<li><p><a href="http://reason.com/blog/2010/09/09/libertarian-review-archives-on"><em>Libertarian Review</em> Archives Online. Brian Doherty, <cite>Brian Doherty: Reason Magazine articles and blog posts.</cite> (2010-09-09)</a>. <q>One of Reason&#39;s high-quality competitors from the 1970s-80s has a semi-complete archives now available online. It&#39;s a fabulous compendium of Carter-ish era libertarian historical fun. David Boaz explains the mag and what it accomplished, focusing on its amazing editor the late Roy Childs.</q> <em style="font-size: smaller">(Linked Saturday 2010-09-25.)</em></p></li>
<li><p><a href="http://jonoscript.wordpress.com/2010/09/25/openness-is-a-lot-of-work/">Openness is a lot of work. jonoscript, <cite>Not The User&#39;s Fault</cite> (2010-09-24)</a>. <q>You can’t just make something “open” and expect magic to happen. Openness is a lot of work. This is true whether you’re making an open-source software project, a website with user-generated content, a political movement, a charity, or any other kind of organization where you expect volunteers to show up...</q> <em style="font-size: smaller">(Linked Saturday 2010-09-25.)</em></p></li>
<li><p><a href="http://binarybonsai.com/2010/09/18/george-lucas-stole-chewbacca-but-its-okay/">George Lucas Stole Chewbacca, But It’s Okay. Michael, <cite>Binary Bonsai</cite> (2010-09-18)</a>. <q>Foreword The creation of Star Wars is comprehensive mythology onto itself, populated by rarely documented anecdotes, the likes of “the Millennium Falcon was inspired by a hamburger, with the outrigger cockpit being an olive off to the side” (1) or “My original inspiration for Chewbacca was my dog Indiana.” (2),...</q> <em style="font-size: smaller">(Linked Sunday 2010-09-26.)</em></p></li>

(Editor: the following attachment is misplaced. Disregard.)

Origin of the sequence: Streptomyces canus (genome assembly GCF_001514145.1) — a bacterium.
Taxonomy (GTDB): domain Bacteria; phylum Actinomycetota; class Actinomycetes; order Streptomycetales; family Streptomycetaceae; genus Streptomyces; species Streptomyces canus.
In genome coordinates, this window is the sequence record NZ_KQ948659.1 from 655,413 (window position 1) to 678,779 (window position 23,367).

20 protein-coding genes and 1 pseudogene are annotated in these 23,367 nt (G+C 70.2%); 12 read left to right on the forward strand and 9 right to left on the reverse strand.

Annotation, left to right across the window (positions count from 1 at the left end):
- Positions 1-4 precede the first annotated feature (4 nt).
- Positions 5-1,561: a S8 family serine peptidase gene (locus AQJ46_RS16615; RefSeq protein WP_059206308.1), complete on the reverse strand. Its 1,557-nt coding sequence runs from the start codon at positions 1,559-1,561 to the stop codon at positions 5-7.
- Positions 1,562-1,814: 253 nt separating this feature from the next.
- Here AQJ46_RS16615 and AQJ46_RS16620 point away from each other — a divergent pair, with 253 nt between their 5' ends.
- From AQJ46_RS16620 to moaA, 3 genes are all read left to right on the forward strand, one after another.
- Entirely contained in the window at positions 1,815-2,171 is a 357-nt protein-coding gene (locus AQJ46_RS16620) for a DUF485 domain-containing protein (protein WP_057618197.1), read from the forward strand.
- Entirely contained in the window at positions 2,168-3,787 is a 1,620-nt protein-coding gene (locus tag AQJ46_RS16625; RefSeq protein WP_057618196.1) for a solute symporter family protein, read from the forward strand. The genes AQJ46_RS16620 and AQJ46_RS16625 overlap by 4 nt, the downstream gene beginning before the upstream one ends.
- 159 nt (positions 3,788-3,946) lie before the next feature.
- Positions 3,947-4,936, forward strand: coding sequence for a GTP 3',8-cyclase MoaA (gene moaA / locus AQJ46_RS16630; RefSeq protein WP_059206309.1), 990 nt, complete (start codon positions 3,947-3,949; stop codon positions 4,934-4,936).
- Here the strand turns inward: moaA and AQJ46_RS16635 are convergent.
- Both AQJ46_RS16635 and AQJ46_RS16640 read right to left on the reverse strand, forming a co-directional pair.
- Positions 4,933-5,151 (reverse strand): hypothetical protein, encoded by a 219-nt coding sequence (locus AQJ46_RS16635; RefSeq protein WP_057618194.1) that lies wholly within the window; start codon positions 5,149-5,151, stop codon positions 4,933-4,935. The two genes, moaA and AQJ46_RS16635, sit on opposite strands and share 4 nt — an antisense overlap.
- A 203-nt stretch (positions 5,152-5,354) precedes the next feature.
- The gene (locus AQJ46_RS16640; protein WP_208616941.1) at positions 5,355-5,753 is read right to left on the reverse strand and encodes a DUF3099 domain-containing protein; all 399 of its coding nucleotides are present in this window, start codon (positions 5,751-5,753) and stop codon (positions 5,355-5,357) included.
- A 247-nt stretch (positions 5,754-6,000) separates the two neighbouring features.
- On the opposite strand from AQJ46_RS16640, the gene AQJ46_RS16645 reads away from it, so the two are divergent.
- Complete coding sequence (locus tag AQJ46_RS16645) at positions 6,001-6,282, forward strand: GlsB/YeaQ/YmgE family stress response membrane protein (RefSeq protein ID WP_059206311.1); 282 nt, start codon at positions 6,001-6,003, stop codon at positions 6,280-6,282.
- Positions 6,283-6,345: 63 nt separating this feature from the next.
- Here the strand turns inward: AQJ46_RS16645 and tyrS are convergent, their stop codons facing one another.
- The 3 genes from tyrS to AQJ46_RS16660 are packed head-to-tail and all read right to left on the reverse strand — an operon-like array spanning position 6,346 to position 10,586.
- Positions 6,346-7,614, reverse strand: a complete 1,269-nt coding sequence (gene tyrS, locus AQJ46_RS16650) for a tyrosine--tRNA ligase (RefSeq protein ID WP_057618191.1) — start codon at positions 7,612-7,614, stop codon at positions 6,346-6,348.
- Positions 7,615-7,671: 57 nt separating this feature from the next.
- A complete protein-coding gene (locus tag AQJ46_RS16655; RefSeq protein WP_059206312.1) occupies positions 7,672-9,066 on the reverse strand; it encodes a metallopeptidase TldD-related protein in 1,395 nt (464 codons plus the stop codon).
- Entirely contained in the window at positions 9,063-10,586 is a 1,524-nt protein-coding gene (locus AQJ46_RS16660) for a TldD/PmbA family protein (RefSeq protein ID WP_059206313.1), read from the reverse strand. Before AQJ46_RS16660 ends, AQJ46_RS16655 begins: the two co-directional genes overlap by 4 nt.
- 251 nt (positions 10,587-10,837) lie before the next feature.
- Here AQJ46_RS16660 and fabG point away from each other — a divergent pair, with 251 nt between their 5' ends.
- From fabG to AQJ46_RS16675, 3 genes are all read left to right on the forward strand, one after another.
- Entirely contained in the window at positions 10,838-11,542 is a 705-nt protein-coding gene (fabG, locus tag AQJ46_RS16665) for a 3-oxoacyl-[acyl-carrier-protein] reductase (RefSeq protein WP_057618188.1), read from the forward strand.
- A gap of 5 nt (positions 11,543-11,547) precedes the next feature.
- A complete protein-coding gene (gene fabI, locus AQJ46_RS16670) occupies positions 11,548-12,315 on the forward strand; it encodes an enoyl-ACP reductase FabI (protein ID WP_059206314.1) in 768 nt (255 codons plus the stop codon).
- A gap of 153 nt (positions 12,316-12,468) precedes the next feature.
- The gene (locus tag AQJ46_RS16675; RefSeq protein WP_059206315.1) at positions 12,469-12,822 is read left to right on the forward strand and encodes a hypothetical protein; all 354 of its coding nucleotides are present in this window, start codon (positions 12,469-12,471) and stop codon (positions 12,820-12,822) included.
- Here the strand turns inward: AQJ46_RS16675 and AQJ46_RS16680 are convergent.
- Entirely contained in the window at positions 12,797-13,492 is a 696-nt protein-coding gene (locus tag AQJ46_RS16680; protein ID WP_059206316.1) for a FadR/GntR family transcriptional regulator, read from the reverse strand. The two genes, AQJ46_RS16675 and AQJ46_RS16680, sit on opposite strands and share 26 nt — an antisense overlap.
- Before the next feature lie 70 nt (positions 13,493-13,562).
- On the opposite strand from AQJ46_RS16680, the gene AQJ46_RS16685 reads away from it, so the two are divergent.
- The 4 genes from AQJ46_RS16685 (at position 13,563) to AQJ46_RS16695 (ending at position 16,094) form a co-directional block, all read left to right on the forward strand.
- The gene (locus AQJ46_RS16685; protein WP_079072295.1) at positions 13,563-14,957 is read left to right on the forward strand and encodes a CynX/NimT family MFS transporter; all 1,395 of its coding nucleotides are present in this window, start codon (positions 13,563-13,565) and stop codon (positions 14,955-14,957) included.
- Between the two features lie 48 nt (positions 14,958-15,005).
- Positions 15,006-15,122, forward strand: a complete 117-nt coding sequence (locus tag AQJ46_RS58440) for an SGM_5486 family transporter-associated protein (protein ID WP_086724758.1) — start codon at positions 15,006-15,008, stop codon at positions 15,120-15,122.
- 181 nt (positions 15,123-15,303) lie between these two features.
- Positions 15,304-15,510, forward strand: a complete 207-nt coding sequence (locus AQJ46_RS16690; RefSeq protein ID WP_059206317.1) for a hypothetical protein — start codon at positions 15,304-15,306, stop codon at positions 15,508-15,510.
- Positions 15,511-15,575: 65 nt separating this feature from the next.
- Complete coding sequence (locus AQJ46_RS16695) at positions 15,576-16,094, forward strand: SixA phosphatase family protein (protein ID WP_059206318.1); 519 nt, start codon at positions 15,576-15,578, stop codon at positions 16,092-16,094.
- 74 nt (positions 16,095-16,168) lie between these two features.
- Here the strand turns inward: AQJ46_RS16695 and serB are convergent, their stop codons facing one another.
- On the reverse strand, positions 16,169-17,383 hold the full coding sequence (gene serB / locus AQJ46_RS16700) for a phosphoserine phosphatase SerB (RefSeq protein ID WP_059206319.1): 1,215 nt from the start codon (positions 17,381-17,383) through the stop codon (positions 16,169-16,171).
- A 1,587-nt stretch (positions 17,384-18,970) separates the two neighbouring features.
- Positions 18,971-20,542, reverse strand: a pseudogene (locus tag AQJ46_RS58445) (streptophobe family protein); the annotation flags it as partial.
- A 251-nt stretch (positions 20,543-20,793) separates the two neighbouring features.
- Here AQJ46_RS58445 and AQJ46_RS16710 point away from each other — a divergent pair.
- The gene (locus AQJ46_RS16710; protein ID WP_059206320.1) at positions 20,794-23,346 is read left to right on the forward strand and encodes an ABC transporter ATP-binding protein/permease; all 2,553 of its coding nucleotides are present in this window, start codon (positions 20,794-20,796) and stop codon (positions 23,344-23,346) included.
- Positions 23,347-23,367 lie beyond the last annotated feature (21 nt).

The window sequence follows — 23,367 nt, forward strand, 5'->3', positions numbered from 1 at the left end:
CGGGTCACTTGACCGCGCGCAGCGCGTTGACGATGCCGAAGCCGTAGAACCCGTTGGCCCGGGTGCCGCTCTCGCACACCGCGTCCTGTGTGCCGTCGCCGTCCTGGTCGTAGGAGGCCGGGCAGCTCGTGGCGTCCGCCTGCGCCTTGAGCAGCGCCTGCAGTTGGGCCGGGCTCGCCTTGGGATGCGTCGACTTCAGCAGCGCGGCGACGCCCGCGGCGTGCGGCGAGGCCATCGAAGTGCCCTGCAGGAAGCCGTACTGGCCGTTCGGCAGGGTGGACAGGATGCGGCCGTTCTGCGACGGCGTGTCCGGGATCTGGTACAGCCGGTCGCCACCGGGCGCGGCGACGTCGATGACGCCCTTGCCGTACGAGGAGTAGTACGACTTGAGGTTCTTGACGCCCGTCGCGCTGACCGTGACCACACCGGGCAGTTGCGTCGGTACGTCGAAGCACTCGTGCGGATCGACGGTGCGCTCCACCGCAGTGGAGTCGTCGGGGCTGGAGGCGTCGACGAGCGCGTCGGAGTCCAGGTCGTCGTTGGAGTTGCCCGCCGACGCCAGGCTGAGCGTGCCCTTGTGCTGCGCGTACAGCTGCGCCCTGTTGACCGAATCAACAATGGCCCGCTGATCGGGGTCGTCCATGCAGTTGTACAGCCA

<li><p><a href="http://feedproxy.google.com/~r/cato-unbound/~3/Y-_iNQgR_QI/">Of Hayek and Rubber Tomatoes. Timothy B. Lee, <cite>Cato Unbound</cite> (2010-09-24)</a>. <q>Henry Farrell writes that “Hayek argues that markets are superior because they allow the ‘dispersed bits of incomplete and frequently contradictory knowledge which all the separate individuals possess’ to be aggregated in a useful way.” He then faults Hayek for failing to acknowledge a key limitation of the price mechanism:...</q> <em style="font-size: smaller">(Linked Sunday 2010-09-26.)</em></p></li>
<li><p><a href="http://feedproxy.google.com/~r/c4ss/~3/UkqloCzuQrA/4018">“I’ve Never Seen a Poor Person Give Anyone a Job” Kevin Carson, <cite>Center for a Stateless Society</cite> (2010-09-16)</a>. <q>“I’ve never seen a poor person give anyone a job.”  The cliche is commonly repeated on the Right, in polemics against what they call “class warfare” — not that there’s actually much of it being waged by Democrats, except when they’re fighting on the same side as the Republicans.  See...</q> <em style="font-size: smaller">(Linked Sunday 2010-09-26.)</em></p></li>